Svelte app tutorial: Chuck Norris Jokes

S

For those who don’t know what svelte is, it’s a component framework similar to React or Vue. It’s faster, reactive and has less boilerplate.

Svelte runs at build time, converting your components into highly efficient imperative code that surgically updates the DOM. As a result, you’re able to write ambitious applications with excellent performance characteristics.

INTRODUCTION

In this tutorial, we are going to create a simple Chuck Norris jokes generator. We will be using Chuck Norris API to request a random joke. We will also provide a button for the user to fetch a new joke.

Let’s start by creating a basic svelte app, I prefer using npx instead of downloading the CLI on my computer. Go ahead and start the project using:

npx degit sveltejs/template quote-generator
cd quote-generator

npm install

This will generate a bare minimum project for svelte with App.svelte and main.js. Main.js is our entry point for the project and App.svelte is the Svelte component. Let’s run our project using npm run dev.

We currently have Hello World in App. Let’s remove everything and start fresh. On the script part let’s create a function to get a random joke.

<script>
  const URL = "https://api.chucknorris.io/jokes/random";

  const fetchJoke = async () => {
    const response = await fetch(URL);
    const data = await response.json();
  };
</script>

The fetch joke function will call the API to get a random joke each time. Now we have the joke inside data variable. But it’s scope is within fetchJoke function and is not accessible from outside. So, let’s create a global variable called joke and once we finish fetching from api we will update this variable with a new joke.

<script>
  import { onMount } from "svelte";

  const URL = "https://api.chucknorris.io/jokes/random";
  let joke = "";

  const fetchJoke = async () => {
    const response = await fetch(URL);
    const data = await response.json();
    joke = data.value;
  };

  onMount(fetchJoke);
</script>

I am adding a lifecycle from svelte called onMount, it provides us the information that the window is loaded and the component is mounted to DOM. So, once it’s ready we will call the fetchJoke function which will get the data and assign a new value to the joke variable. It’s important for joke variable to be in global scope so that our markup has access to it. Let’s go ahead and create a div with a joke and a button.

<style>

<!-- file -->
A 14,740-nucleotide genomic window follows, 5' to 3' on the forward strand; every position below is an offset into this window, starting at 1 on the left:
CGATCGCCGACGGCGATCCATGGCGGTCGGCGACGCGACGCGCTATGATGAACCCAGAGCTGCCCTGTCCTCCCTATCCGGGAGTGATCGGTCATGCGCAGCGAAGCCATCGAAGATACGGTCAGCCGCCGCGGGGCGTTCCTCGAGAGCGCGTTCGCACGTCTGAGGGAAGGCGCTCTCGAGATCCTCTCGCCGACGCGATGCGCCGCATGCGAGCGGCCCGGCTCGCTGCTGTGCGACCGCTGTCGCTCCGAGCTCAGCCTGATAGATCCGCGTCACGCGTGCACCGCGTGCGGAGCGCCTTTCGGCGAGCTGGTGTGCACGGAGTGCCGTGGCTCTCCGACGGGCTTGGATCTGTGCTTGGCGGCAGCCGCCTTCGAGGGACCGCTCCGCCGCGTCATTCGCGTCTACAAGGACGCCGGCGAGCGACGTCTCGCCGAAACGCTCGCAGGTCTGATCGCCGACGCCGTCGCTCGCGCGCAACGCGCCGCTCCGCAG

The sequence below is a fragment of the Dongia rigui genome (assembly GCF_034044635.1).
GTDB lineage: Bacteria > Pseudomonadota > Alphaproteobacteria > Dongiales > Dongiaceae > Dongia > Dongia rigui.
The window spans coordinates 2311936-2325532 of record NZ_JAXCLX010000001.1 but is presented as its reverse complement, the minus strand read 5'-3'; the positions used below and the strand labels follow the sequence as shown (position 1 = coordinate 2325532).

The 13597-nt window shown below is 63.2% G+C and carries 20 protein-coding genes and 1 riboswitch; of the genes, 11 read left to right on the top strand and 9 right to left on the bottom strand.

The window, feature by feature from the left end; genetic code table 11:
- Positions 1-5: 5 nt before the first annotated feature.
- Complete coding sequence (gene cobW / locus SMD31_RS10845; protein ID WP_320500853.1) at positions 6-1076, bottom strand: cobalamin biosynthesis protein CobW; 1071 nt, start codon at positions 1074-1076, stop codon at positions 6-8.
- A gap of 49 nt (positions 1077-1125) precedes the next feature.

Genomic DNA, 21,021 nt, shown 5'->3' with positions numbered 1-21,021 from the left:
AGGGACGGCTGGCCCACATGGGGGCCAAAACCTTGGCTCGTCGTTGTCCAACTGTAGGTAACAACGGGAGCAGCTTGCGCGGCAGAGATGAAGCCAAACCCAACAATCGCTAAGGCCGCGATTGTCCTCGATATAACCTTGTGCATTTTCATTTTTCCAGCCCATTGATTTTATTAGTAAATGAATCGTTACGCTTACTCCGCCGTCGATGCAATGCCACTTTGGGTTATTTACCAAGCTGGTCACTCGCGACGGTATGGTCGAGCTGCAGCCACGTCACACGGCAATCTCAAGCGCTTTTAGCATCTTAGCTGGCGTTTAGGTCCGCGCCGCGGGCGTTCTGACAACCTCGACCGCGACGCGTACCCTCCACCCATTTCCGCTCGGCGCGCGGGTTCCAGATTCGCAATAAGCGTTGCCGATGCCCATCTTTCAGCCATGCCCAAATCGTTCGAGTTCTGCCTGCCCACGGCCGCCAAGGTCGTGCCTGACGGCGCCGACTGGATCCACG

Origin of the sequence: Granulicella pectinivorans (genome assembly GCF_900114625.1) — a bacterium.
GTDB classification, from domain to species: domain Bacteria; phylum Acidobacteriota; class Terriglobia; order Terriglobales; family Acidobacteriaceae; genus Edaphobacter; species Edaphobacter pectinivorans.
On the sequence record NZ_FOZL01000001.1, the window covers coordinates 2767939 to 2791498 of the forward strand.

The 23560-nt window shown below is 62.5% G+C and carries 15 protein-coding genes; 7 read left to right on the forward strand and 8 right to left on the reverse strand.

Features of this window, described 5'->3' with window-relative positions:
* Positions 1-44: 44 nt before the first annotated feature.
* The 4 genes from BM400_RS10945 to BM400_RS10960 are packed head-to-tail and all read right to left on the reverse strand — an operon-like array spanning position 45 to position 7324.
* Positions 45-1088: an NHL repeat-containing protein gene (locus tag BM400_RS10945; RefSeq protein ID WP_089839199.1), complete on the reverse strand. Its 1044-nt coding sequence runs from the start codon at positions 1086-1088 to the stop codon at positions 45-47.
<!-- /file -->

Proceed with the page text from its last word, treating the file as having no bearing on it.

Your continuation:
#main-app {
    display: flex;
    flex-direction: column;
    justify-content: center;
    align-items: center;
    height: 100%;
  }
  #joke {
    font-size: 24px;
    margin-bottom: 20px;
  }
</style>

<div id="main-app">
  <div id="joke">{joke}</div>
  <button>Refresh Joke</button>
</div>

Let’s add this code after the script tag. This has some basics styles to place the joke and button on the center. You can see how easily we can access the joke variable in our markup by using {job}. In svelte, we don’t need to use setState or any other method to re-render. It’s reactive to the value of joke. If the value changes it automatically updates the HTML part of it. Now let’s bind the event handler to bind click event on the button.

<button on:click={fetchJoke}>Refresh Joke</button>

That’s it. It’s as simple as that. Now the button handles the click event and calls the fetchJoke function which modifies the joke variable and our html gets updated. Let’s modify the app further by having a loading indication and disabling the button while fetch is in progress.

I am going to create a loading variable similar to joke and set it as false initially. When the fetchJoke function is called it should change it’s value to true and once it’s done the value changes back to false. Since svelte is reactive we don’t have to worry about if the re-render is batched or delayed like in React when you use setState. You can read about the problems of setState here. Here’s the final code:

<script>
  import { onMount } from "svelte";

  const URL = "https://api.chucknorris.io/jokes/random";
  let joke = "";
  let loading = false;

  const fetchJoke = async () => {
    loading = true;
    const response = await fetch(URL);
    const data = await response.json();
    joke = data.value;
    loading = false;
  };

  onMount(fetchJoke);
</script>

<style>
  #main-app {
    display: flex;
    flex-direction: column;
    justify-content: center;
    align-items: center;
    height: 100%;
  }
  #joke {
    font-size: 24px;
    margin-bottom: 20px;
  }
</style>

<div id="main-app">
  <div id="joke">{loading ? 'Loading...' : joke}</div>
  <button on:click={fetchJoke} disabled={loading}>Refresh Joke</button>
</div>

About the author

Shiva Pandey

Shiva is a Software Engineer with more than 5 years of experience in different industries like banking, services, software development, and startups. His passion is to create solutions that help others to work faster. He is a problem solver and enforces best practices within the team. His career plan is to become a Principal Software Engineer. In his free time, he likes to play music, football, and video games.

Add comment

Recent Posts

Archives

Categories

Shiva Pandey

Shiva is a Software Engineer with more than 5 years of experience in different industries like banking, services, software development, and startups. His passion is to create solutions that help others to work faster. He is a problem solver and enforces best practices within the team. His career plan is to become a Principal Software Engineer. In his free time, he likes to play music, football, and video games.

Get in touch

Quickly communicate covalent niche markets for maintainable sources. Collaboratively harness resource sucking experiences whereas cost effective meta-services.